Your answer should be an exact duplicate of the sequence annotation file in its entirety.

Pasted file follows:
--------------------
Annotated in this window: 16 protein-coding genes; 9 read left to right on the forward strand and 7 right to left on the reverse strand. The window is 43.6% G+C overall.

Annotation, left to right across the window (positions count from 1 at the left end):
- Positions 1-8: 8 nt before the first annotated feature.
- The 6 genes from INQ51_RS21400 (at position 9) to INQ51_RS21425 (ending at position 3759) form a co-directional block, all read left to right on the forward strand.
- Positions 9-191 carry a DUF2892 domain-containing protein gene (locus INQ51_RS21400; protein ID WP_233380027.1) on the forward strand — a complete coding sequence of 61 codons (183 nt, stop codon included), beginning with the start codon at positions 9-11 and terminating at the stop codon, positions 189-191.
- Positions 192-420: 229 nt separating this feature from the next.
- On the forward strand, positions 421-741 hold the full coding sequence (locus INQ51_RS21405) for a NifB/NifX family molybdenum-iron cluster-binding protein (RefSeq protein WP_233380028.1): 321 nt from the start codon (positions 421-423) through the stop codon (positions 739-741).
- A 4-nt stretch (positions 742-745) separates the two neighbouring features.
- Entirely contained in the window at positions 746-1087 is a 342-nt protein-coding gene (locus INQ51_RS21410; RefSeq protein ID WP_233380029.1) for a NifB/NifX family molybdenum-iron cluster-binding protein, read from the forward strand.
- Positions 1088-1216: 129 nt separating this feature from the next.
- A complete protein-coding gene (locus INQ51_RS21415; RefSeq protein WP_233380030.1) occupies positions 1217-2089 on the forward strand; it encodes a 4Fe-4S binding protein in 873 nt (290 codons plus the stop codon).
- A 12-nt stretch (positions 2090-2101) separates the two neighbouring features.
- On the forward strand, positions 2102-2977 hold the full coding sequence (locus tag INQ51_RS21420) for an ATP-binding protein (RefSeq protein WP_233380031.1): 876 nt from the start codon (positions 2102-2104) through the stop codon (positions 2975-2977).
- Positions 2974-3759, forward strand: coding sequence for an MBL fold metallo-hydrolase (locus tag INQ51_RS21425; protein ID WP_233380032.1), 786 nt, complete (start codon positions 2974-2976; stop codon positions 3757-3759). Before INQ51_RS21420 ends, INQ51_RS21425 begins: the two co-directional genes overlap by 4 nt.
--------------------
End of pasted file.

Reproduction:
Annotated in this window: 16 protein-coding genes; 9 read left to right on the forward strand and 7 right to left on the reverse strand. The window is 43.6% G+C overall.

Annotation, left to right across the window (positions count from 1 at the left end):
- Positions 1-8: 8 nt before the first annotated feature.
- The 6 genes from INQ51_RS21400 (at position 9) to INQ51_RS21425 (ending at position 3759) form a co-directional block, all read left to right on the forward strand.
- Positions 9-191 carry a DUF2892 domain-containing protein gene (locus INQ51_RS21400; protein ID WP_233380027.1) on the forward strand — a complete coding sequence of 61 codons (183 nt, stop codon included), beginning with the start codon at positions 9-11 and terminating at the stop codon, positions 189-191.
- Positions 192-420: 229 nt separating this feature from the next.
- On the forward strand, positions 421-741 hold the full coding sequence (locus INQ51_RS21405) for a NifB/NifX family molybdenum-iron cluster-binding protein (RefSeq protein WP_233380028.1): 321 nt from the start codon (positions 421-423) through the stop codon (positions 739-741).
- A 4-nt stretch (positions 742-745) separates the two neighbouring features.
- Entirely contained in the window at positions 746-1087 is a 342-nt protein-coding gene (locus INQ51_RS21410; RefSeq protein ID WP_233380029.1) for a NifB/NifX family molybdenum-iron cluster-binding protein, read from the forward strand.
- Positions 1088-1216: 129 nt separating this feature from the next.
- A complete protein-coding gene (locus INQ51_RS21415; RefSeq protein WP_233380030.1) occupies positions 1217-2089 on the forward strand; it encodes a 4Fe-4S binding protein in 873 nt (290 codons plus the stop codon).
- A 12-nt stretch (positions 2090-2101) separates the two neighbouring features.
- On the forward strand, positions 2102-2977 hold the full coding sequence (locus tag INQ51_RS21420) for an ATP-binding protein (RefSeq protein WP_233380031.1): 876 nt from the start codon (positions 2102-2104) through the stop codon (positions 2975-2977).
- Positions 2974-3759, forward strand: coding sequence for an MBL fold metallo-hydrolase (locus tag INQ51_RS21425; protein ID WP_233380032.1), 786 nt, complete (start codon positions 2974-2976; stop codon positions 3757-3759). Before INQ51_RS21420 ends, INQ51_RS21425 begins: the two co-directional genes overlap by 4 nt.